Sometimes serialized fiction needs to break its narrative flow and take a breather. Sometimes this takes the form of a hangout issue, a coda to the last arc, or even your protagonist just reflecting on what’s happened before. Stillwater #11, written by Chip Zdarsky with art by Ramón K. Pérez and colors by Mike Spicer, is one of those breather issues, serving as a denouement for the first ten issues of the series, while also building up a new status quo for the book going forward.
Zdarsky is a master of quickly and efficiently setting up this new social order of children running the never-aging town of Stillwater. His script is lean and means, dropping us into what Stillwater looks like a year after the failed coup from the gang of former marines trying to seize control, which with the help of Daniel, allowed for the power vacuum to be filled by Galen. There’s no time to linger on these structural changes to the town, as Zdarsky guides the reader from pocket to pocket of people. Even after a year without aging, it’s clear Daniel still feels like an outsider and makes him just as compelling as a ride-along character. He’s learning to shoot but fails when he tries to put it into action. He’s trying to get a cellphone or some link to the outside. It’s a testament to Zdarsky’s grasp over sequential storytelling that in a breather issue, it never feels like a drag.
Pérez’s art is still that perfect blend of picturesque and grotesque, oscillating from beautiful natural scenery to the horrors of what these immortal people continuously do to one another. The backgrounds and wide panels present the audience with this storybook-esque view of the town, resembling an almost idyllic hamlet that many will yearn to inhabit. But what Pérez sells in his art is the twisted and horrid feeling beneath those lush and stunning landscapes. No one is rendering nearly as nice of the landscapes, with almost all of the inhabitants of Stillwater resembling twisted monstrosities, rather than normal people. It’s a byproduct of living without the shadow of death, desensitizing the townsfolk to the effects and outcomes that occur from violence. Pérez’s work is a masterful balancing act of that abstract and concrete detail, every image heightening the narrative tension in what could be a tensionless situation.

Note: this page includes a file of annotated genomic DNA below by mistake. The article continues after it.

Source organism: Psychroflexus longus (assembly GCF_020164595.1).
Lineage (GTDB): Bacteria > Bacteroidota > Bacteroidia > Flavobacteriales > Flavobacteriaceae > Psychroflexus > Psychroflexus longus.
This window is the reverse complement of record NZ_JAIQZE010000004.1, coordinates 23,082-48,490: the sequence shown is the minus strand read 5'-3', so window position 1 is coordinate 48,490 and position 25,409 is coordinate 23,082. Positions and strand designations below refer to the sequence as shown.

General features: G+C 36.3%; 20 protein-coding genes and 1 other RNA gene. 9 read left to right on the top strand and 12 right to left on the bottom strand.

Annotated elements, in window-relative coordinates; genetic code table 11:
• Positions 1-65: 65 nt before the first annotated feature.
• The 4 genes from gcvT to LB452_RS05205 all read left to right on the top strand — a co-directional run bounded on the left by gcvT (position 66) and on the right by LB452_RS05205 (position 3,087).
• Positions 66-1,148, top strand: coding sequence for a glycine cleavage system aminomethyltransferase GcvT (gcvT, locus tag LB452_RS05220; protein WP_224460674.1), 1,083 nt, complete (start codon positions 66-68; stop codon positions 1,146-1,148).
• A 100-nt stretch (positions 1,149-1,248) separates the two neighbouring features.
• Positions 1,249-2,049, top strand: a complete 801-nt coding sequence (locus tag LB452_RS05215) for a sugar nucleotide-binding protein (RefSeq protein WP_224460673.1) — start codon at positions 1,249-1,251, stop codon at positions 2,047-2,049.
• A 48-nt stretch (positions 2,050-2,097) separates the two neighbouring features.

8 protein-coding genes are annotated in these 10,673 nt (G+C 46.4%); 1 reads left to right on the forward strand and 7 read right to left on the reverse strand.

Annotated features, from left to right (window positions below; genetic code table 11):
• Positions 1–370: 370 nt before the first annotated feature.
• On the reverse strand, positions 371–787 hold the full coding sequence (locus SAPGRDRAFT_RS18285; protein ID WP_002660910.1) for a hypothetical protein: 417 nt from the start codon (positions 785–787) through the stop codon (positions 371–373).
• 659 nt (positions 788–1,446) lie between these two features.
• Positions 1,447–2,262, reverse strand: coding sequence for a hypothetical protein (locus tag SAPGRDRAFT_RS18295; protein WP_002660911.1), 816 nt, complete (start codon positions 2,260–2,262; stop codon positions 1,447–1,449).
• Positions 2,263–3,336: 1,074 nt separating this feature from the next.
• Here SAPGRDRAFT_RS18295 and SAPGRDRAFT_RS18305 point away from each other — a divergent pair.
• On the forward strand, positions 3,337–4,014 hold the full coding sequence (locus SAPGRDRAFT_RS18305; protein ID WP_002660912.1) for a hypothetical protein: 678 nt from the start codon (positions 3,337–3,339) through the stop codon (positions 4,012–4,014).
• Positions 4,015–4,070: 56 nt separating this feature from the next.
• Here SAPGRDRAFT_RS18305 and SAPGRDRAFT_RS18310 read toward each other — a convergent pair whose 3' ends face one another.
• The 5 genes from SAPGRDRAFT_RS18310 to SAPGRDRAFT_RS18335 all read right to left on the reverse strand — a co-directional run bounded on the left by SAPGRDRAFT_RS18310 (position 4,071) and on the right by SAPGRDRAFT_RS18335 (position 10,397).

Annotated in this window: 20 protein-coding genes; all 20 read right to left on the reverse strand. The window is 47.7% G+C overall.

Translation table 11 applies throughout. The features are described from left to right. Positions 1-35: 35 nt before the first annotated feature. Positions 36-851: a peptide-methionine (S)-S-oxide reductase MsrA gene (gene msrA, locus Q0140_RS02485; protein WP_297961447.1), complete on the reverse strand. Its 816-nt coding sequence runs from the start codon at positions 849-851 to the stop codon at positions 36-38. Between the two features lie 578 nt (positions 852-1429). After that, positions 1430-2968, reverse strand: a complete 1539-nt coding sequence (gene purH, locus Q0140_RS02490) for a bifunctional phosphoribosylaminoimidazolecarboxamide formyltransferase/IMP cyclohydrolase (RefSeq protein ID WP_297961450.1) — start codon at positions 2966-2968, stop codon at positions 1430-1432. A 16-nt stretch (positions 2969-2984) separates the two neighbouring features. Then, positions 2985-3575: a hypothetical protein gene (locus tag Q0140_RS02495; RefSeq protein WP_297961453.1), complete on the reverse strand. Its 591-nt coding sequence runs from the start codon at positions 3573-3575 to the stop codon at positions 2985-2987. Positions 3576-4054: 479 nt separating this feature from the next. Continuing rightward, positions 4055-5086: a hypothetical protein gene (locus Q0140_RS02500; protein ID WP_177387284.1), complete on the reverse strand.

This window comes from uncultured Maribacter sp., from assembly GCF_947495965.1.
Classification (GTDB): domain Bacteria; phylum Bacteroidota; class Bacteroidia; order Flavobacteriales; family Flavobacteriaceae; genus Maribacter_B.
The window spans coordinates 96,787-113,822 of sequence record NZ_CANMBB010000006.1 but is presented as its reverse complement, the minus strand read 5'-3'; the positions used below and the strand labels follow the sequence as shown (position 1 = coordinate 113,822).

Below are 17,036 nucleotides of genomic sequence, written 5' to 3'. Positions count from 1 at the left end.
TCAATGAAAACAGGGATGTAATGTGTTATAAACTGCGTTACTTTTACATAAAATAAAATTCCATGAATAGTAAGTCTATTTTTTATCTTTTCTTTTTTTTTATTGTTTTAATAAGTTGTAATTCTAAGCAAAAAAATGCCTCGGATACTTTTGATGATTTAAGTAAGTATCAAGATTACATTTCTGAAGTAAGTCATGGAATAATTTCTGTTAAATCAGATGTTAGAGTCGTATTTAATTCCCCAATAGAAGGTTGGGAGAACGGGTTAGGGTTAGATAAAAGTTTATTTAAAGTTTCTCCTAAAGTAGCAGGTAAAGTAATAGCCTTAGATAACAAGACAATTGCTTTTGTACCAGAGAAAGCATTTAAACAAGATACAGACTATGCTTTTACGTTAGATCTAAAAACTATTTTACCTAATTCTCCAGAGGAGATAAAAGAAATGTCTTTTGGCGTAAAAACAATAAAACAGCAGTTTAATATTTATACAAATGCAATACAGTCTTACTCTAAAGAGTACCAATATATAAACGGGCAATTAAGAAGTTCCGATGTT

Spicer’s colors were in full force in this issue, helping to reinforce that looping status quo with a consistent, and sometimes oppressive palette. The book’s colors help to lock in that timelessness that the town is trapped in. Even though there are rich colors from the natural scenery of the small town, they never feel painterly or beautiful, instead of feeling constructive and repetitive, like there’s no change in the weather or season. Along with Zdarsky’s narrative choice to skip a year into the future and not show that change of the season, the still nature of the book is amplified.
Stillwater #11 is the perfect issue to fall between arcs of a larger story, spending its page count to give the story, and the audience, a chance to catch their breath before barreling into the next stage of the story. Zdarsky and Pérez are preparing for the next stretch of the journey, and through brilliant art and tight storytelling, set up what feels like a major turning point in the tale of this ageless, and seemingly, apathetic town.
Stillwater #11: The Times They Aren’t a-Changin’
- Writing - 9/109/10
- Storyline - 9/109/10
- Art - 10/1010/10
- Color - 10/1010/10
- Cover Art - 9/109/10
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